Defense lawyer - Fine.  Judge, we have been denied potentially exculpatory evidence, move to dismiss the case.

Judge - Well...damn Constitution.


SO MUCH VERY THIS!!!
 
2013-06-13 02:42:00 PM  
subby: Consider the flood gates opened.

doczoidberg: I can see this revelation causing a billion problems.

Suppose we learn that they monitor internet traffic, as well. Then police agencies across the country will want to know why they can't also have that data to catch child pron lovers and pirates.


Thanks for clearing up what subby meant.
 
2013-06-13 02:43:53 PM  

Virulency: Diogenes: Classified.

Next?

That's probably what will happen


Or:

OK. The 50,000 acre warehouse is right over here. You'll need a lot of bankers boxes.
 
2013-06-13 02:44:21 PM  

MythDragon: What no one seems to be catching yet is how that would be useless in proving him not guilty. Even if you get the phone records, what does that prove?


It tells you what the nearest cell tower was.
 
2013-06-13 02:44:58 PM  

BafflerMeal: dr_blasto: BafflerMeal: dr_blasto: jehovahs witness protection: Does the NSA also have white house phone records for Sept. 11, 2012?

I was riding my bike home from work yesterday and the ice I put in my water bottle melted really fast because it was really warm out. I prefer the water to be somewhat cold and it wasn't. That made it less than satisfying when I had the opportunity to take a drink. I did see someone driving an old but restored 60's era Stingray Corvette, that thing was neat.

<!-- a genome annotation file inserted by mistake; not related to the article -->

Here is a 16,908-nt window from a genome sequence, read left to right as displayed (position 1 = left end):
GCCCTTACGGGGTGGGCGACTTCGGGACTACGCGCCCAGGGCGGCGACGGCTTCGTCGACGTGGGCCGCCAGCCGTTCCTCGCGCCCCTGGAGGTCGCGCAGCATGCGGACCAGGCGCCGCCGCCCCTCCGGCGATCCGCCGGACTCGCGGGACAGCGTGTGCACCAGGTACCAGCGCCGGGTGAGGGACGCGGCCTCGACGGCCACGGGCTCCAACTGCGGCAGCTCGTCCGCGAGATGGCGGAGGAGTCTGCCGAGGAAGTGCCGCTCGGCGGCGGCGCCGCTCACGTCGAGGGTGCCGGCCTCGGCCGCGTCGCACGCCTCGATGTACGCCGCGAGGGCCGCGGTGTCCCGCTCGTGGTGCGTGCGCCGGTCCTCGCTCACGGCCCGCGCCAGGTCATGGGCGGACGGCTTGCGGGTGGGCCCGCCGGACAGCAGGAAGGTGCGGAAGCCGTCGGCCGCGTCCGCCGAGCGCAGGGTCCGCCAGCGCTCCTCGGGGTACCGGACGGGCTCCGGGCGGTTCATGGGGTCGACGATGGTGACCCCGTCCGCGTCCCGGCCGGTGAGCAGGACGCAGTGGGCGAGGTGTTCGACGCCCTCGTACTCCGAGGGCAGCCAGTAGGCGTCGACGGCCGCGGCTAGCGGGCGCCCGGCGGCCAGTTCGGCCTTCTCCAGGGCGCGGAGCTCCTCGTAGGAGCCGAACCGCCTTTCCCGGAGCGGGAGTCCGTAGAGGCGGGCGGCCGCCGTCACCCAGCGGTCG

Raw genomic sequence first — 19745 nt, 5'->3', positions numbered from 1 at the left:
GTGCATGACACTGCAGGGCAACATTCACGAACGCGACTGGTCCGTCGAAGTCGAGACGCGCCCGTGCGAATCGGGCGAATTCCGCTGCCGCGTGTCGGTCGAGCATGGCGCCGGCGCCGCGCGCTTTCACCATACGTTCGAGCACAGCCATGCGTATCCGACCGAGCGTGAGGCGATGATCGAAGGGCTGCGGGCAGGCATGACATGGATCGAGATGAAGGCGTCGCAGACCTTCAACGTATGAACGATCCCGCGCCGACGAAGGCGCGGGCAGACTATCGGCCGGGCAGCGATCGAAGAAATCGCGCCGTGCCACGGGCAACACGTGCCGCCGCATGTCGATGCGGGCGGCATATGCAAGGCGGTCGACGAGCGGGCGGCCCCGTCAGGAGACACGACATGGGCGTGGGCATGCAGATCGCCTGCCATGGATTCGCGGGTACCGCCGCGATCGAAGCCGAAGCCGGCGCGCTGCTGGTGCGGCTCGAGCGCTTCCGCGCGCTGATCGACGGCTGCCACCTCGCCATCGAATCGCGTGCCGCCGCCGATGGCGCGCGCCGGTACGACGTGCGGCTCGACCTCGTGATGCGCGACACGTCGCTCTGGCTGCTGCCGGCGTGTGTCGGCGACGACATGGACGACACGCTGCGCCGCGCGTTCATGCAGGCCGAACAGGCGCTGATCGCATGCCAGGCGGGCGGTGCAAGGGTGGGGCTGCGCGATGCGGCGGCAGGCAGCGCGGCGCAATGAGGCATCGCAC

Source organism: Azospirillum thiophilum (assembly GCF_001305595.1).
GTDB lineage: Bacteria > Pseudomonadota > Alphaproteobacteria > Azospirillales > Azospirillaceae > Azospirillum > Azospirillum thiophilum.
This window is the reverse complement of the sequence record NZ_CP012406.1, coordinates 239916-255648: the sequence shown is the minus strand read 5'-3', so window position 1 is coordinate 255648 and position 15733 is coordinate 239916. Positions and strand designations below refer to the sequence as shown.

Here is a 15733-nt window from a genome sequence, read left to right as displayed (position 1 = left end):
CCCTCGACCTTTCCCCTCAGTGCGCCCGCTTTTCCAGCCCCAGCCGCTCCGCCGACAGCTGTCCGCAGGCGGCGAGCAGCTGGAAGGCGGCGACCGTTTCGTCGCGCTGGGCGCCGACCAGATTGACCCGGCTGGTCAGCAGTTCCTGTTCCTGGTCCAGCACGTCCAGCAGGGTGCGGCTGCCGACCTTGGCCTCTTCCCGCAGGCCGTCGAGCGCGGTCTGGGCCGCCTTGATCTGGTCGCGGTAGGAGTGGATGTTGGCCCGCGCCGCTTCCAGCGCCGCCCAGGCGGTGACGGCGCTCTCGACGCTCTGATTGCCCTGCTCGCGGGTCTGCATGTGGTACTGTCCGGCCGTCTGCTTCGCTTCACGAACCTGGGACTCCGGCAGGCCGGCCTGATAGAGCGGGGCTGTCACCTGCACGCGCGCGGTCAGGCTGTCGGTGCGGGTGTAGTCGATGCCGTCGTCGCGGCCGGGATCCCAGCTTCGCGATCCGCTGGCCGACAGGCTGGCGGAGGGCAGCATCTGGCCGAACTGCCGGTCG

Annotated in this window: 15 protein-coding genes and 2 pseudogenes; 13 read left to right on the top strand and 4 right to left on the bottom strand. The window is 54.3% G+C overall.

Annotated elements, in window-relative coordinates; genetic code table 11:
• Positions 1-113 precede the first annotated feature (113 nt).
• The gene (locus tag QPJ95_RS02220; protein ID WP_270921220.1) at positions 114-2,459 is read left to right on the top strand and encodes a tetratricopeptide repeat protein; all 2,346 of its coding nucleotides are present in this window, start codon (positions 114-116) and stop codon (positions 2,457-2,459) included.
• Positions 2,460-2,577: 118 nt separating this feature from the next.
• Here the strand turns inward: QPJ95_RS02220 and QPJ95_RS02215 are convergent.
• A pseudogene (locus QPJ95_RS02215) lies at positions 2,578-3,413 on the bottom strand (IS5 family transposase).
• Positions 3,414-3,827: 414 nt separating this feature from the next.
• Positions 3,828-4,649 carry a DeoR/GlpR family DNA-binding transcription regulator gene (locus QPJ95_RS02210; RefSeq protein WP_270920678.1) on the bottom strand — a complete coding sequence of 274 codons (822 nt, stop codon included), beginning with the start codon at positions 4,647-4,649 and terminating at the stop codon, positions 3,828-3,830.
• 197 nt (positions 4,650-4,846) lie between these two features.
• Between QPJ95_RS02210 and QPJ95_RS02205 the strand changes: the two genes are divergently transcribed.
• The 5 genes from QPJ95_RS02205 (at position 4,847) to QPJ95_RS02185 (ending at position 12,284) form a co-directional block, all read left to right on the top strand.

[3.bp.blogspot.com image 597x647]

Hey, man, my comment was just as relevant to the conversation as his was.


Oh I know, sometimes I just get all stream consciousness when reading threads and 'let's ride bikes' seemed like too far to go with where my brain was, so 'let's do coke!'  It's one helluva drug.


He's talking about the  Benghazi  incident. Heard of it lately?
 
2013-06-13 02:55:01 PM  

Intrepid00: Warlordtrooper: You have a right to see the evidence being presented against you.

The Goverment can't also withhold evidence that may help your case.


No they can't. It's violates constitutional due process as laid out in Brady v Maryland. A prosecutor must disclose all evidence for or against the defendant, even if not asked for it. Not doing so violates the prosecutor duty to seek justice.
 
2013-06-13 02:57:48 PM  

This text is now purple: MythDragon: What no one seems to be catching yet is how that would be useless in proving him not guilty. Even if you get the phone records, what does that prove?

It tells you what the nearest cell tower was.


Did you not read the rest of what I posted? Literaly the next Goddamn sentance? Where I said all it proves is that your cellphone, not you was near the tower
 
2013-06-13 02:58:20 PM  

show me: BafflerMeal: dr_blasto: BafflerMeal: dr_blasto: jehovahs witness protection: Does the NSA also have white house phone records for Sept. 11, 2012?

I was riding my bike home from work yesterday and the ice I put in my water bottle melted really fast because it was really warm out. I prefer the water to be somewhat cold and it wasn't. That made it less than satisfying when I had the opportunity to take a drink. I did see someone driving an old but restored 60's era Stingray Corvette, that thing was neat.